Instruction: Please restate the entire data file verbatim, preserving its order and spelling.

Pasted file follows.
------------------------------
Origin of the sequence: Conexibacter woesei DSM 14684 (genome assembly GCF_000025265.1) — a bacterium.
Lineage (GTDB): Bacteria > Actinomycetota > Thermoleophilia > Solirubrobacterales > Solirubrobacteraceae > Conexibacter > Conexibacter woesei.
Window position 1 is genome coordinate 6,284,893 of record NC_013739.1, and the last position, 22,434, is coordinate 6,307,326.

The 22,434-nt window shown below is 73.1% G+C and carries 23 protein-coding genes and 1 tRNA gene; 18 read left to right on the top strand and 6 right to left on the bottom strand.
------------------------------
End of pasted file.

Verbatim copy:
Origin of the sequence: Conexibacter woesei DSM 14684 (genome assembly GCF_000025265.1) — a bacterium.
Lineage (GTDB): Bacteria > Actinomycetota > Thermoleophilia > Solirubrobacterales > Solirubrobacteraceae > Conexibacter > Conexibacter woesei.
Window position 1 is genome coordinate 6,284,893 of record NC_013739.1, and the last position, 22,434, is coordinate 6,307,326.

The 22,434-nt window shown below is 73.1% G+C and carries 23 protein-coding genes and 1 tRNA gene; 18 read left to right on the top strand and 6 right to left on the bottom strand.